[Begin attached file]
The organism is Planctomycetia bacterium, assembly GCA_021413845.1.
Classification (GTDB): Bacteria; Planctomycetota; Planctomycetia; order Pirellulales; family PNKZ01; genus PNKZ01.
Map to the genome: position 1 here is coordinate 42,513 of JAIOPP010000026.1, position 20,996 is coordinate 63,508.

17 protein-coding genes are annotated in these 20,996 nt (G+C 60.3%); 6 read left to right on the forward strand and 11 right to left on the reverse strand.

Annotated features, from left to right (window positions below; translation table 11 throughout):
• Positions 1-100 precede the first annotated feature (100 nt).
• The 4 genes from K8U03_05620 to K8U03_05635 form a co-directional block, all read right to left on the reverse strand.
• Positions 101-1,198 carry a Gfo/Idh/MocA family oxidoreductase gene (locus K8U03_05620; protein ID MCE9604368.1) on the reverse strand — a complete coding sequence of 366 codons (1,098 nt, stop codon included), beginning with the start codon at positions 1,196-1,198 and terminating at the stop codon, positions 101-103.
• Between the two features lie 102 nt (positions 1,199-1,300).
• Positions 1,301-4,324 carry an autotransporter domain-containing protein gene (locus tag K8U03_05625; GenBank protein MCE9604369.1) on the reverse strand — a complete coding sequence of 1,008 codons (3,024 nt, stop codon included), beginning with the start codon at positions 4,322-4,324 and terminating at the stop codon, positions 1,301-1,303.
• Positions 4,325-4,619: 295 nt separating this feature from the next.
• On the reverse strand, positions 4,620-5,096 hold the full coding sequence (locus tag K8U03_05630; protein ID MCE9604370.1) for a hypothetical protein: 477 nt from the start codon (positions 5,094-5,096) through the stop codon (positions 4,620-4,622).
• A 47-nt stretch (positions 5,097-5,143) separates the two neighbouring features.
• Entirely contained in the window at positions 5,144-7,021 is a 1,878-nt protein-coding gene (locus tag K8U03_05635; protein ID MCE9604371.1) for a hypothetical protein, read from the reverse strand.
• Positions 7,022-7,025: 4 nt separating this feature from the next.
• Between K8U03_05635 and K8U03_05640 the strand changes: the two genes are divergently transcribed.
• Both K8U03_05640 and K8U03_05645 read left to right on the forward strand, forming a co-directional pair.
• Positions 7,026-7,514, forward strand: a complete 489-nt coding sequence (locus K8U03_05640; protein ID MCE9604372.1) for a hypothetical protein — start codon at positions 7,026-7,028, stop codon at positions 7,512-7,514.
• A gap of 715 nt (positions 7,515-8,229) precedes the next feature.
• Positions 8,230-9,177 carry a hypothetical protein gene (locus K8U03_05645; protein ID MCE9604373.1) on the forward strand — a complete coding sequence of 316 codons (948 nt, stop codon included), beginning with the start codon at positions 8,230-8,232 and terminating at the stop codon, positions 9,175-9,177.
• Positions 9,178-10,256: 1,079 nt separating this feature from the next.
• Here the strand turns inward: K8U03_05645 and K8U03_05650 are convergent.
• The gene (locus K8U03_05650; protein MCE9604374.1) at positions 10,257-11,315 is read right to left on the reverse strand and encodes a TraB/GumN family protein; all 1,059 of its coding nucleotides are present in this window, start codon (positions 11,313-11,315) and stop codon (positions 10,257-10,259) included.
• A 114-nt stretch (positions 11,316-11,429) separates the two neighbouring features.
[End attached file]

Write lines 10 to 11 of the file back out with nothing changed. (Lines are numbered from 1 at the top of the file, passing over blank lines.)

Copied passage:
• Positions 1,301-4,324 carry an autotransporter domain-containing protein gene (locus tag K8U03_05625; GenBank protein MCE9604369.1) on the reverse strand — a complete coding sequence of 1,008 codons (3,024 nt, stop codon included), beginning with the start codon at positions 4,322-4,324 and terminating at the stop codon, positions 1,301-1,303.
• Positions 4,325-4,619: 295 nt separating this feature from the next.